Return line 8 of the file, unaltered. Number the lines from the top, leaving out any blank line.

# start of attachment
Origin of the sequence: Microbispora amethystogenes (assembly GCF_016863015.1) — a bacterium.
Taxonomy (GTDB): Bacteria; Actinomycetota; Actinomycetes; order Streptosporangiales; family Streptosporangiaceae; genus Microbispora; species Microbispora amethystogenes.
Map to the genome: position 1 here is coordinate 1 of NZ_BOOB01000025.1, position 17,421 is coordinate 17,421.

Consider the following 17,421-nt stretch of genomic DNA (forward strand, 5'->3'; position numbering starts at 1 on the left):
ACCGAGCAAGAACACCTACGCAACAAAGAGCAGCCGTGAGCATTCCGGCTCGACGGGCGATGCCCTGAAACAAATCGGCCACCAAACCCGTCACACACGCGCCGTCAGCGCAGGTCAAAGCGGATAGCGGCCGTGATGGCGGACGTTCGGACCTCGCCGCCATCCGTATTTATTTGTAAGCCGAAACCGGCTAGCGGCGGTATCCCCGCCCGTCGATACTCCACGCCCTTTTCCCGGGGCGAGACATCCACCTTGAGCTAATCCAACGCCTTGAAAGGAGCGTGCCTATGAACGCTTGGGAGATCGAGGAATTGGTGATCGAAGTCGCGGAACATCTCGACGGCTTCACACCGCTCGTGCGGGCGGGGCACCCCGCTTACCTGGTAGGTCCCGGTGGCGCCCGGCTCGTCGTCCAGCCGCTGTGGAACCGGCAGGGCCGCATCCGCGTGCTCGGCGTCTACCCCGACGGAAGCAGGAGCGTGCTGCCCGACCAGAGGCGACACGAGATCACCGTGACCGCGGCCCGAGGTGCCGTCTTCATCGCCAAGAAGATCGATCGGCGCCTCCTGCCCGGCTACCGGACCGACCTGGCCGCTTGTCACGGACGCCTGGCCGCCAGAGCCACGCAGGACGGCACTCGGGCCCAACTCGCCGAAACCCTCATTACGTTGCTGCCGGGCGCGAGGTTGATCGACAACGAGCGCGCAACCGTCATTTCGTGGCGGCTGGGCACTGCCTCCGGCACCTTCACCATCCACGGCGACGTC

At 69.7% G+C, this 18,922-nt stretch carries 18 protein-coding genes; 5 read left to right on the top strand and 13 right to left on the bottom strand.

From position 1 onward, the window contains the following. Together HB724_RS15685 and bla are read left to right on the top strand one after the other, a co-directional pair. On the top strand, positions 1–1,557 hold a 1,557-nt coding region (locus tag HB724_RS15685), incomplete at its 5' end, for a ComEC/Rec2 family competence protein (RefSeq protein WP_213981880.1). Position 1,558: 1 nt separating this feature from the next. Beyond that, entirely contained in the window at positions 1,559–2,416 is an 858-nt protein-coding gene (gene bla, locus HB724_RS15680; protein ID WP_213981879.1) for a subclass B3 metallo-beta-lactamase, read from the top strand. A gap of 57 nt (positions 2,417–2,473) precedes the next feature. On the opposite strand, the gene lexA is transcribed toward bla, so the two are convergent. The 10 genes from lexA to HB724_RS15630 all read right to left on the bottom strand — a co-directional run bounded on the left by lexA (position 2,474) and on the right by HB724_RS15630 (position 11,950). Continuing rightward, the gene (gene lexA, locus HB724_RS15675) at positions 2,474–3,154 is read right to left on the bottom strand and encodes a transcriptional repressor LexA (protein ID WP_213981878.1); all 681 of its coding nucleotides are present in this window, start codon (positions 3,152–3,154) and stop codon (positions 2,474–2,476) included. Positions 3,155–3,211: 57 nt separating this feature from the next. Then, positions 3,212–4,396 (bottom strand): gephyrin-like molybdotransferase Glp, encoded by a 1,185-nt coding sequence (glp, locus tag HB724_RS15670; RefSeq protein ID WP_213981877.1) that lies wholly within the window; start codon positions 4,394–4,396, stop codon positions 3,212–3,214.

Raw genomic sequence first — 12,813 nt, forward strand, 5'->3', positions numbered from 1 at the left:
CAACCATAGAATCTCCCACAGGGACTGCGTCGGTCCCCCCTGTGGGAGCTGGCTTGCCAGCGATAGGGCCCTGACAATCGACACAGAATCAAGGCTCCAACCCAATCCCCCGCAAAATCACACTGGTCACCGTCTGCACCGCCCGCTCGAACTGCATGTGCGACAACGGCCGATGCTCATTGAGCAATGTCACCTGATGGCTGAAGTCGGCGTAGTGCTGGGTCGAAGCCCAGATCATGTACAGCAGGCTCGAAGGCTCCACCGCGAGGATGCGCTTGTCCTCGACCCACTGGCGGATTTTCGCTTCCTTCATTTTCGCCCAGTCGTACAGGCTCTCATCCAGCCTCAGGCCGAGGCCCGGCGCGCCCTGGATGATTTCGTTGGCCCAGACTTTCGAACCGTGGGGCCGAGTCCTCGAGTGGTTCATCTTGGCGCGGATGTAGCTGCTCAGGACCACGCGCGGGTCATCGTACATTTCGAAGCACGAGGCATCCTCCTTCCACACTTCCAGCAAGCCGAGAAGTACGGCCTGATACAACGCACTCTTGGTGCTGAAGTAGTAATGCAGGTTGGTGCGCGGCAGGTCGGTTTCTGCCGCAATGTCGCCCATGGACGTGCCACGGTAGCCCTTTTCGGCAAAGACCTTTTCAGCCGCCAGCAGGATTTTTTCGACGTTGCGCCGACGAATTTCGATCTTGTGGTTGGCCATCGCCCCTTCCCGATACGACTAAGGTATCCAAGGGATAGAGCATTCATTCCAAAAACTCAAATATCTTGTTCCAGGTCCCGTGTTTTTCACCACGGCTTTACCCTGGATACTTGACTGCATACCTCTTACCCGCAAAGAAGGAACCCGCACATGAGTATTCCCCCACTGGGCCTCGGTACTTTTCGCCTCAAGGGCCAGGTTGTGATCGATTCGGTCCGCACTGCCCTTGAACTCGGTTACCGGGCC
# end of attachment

Raw genomic sequence first — 12,813 nt, forward strand, 5'->3', positions numbered from 1 at the left: